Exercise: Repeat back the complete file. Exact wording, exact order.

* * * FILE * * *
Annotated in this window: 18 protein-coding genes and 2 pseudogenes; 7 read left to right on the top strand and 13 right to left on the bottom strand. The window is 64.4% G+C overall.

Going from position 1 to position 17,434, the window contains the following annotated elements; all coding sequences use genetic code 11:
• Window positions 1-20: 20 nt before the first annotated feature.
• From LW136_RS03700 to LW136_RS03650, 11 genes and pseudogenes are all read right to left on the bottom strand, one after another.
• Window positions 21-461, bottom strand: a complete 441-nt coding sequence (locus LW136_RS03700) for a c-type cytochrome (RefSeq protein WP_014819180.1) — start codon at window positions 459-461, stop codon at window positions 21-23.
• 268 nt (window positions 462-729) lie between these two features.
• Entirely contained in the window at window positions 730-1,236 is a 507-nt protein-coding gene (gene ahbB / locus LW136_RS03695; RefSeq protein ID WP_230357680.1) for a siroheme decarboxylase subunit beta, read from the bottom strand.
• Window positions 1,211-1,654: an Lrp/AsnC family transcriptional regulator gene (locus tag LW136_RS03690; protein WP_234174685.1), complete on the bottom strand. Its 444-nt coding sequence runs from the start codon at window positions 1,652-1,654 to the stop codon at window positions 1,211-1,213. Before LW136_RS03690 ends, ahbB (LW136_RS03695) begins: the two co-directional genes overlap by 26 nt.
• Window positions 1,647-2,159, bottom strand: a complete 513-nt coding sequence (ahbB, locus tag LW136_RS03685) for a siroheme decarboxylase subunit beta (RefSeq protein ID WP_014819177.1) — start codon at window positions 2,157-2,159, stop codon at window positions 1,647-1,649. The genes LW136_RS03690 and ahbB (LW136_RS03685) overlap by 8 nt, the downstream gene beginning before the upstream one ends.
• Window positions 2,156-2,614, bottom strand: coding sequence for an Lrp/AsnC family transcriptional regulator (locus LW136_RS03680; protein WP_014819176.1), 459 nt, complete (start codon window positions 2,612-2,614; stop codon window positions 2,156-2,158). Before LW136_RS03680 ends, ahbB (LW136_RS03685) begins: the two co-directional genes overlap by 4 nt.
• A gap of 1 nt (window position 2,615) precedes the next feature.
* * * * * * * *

Annotated in this window: 18 protein-coding genes and 2 pseudogenes; 7 read left to right on the top strand and 13 right to left on the bottom strand. The window is 64.4% G+C overall.

Going from position 1 to position 17,434, the window contains the following annotated elements; all coding sequences use genetic code 11:
• Window positions 1-20: 20 nt before the first annotated feature.
• From LW136_RS03700 to LW136_RS03650, 11 genes and pseudogenes are all read right to left on the bottom strand, one after another.
• Window positions 21-461, bottom strand: a complete 441-nt coding sequence (locus LW136_RS03700) for a c-type cytochrome (RefSeq protein WP_014819180.1) — start codon at window positions 459-461, stop codon at window positions 21-23.
• 268 nt (window positions 462-729) lie between these two features.
• Entirely contained in the window at window positions 730-1,236 is a 507-nt protein-coding gene (gene ahbB / locus LW136_RS03695; RefSeq protein ID WP_230357680.1) for a siroheme decarboxylase subunit beta, read from the bottom strand.
• Window positions 1,211-1,654: an Lrp/AsnC family transcriptional regulator gene (locus tag LW136_RS03690; protein WP_234174685.1), complete on the bottom strand. Its 444-nt coding sequence runs from the start codon at window positions 1,652-1,654 to the stop codon at window positions 1,211-1,213. Before LW136_RS03690 ends, ahbB (LW136_RS03695) begins: the two co-directional genes overlap by 26 nt.
• Window positions 1,647-2,159, bottom strand: a complete 513-nt coding sequence (ahbB, locus tag LW136_RS03685) for a siroheme decarboxylase subunit beta (RefSeq protein ID WP_014819177.1) — start codon at window positions 2,157-2,159, stop codon at window positions 1,647-1,649. The genes LW136_RS03690 and ahbB (LW136_RS03685) overlap by 8 nt, the downstream gene beginning before the upstream one ends.
• Window positions 2,156-2,614, bottom strand: coding sequence for an Lrp/AsnC family transcriptional regulator (locus LW136_RS03680; protein WP_014819176.1), 459 nt, complete (start codon window positions 2,612-2,614; stop codon window positions 2,156-2,158). Before LW136_RS03680 ends, ahbB (LW136_RS03685) begins: the two co-directional genes overlap by 4 nt.
• A gap of 1 nt (window position 2,615) precedes the next feature.